The study looked at the 15,000 jurisdictions in the country that govern their own fiscal affairs, which are disproportionately rural, 82.6 percent were mostly white in 2010. That was a drop from 93.4 percent in 1980. Localities where whites made up at least 90 percent of the population fell to 36 percent from 65.8.
The study is part of the US 2010 Project at Brown University and is a series of demographic studies by academics across the country. It's the latest study showing that suburbs, small cities and rural areas are now "on the front lines of changing demographics and culture," Conor Dougherty and Miriam Jordan of The Wall Street Journal report.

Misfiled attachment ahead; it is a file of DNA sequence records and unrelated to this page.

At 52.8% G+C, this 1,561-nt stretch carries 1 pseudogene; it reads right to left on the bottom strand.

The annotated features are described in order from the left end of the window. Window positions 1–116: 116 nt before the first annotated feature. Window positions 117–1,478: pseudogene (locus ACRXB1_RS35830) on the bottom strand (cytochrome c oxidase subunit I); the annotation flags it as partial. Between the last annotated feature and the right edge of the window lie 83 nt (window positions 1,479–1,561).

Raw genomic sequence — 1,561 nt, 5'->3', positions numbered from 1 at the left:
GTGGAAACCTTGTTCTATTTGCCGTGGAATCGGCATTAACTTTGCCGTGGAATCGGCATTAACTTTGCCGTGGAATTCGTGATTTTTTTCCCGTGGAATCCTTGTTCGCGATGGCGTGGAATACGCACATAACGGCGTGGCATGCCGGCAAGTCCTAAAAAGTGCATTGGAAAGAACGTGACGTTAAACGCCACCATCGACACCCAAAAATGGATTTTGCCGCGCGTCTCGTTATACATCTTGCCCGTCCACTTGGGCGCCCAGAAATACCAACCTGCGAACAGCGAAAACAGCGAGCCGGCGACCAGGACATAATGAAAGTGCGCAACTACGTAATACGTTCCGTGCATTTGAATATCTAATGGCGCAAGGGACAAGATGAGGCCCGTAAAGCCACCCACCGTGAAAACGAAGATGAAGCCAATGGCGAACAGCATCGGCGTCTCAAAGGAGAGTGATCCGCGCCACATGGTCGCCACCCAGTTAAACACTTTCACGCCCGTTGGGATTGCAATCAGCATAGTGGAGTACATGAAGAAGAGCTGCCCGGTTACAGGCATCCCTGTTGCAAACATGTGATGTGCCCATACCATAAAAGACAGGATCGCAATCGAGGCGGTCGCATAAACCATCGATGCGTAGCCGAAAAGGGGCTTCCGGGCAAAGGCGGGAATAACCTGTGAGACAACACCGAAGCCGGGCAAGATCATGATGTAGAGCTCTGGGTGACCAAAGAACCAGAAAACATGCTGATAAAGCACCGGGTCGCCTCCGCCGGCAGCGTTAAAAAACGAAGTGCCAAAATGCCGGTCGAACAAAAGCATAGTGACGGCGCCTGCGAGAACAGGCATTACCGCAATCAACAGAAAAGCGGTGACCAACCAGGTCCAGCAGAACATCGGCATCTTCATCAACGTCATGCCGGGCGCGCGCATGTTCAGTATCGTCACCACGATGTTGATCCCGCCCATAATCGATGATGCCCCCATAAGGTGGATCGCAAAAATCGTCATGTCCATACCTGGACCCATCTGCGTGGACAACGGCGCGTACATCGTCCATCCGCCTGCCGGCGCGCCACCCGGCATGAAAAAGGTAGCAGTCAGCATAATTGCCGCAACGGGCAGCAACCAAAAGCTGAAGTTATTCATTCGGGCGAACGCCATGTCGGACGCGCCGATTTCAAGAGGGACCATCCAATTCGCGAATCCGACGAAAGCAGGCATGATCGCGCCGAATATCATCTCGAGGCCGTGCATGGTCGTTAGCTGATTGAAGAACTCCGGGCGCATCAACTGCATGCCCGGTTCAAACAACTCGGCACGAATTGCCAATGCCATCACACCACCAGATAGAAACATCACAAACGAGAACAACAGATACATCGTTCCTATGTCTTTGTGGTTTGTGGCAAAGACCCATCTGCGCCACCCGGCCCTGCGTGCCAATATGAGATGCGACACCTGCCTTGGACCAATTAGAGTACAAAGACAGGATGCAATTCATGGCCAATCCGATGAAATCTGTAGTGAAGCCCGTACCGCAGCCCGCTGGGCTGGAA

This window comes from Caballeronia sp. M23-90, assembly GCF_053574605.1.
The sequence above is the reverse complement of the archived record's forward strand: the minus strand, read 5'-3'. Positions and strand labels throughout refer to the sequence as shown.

The trend is "striking in rural areas where white populations are shrinking as young people leave and the elderly who stay die," Haya El Nasser of USA Today reports. As minority populations move into these areas, their children alter community dynamics. Many rural schools have added classes in English as a second language, and social-service agencies have hired translators, El Nasser reports. "There are literally hundreds of American counties that would be losing population if it were not for minority growth," University of New Hampshire Carsey Institute demographer Kenneth Johnson said. "This diversity is bringing them young people they had been losing for a long time and new opportunities." (Read more)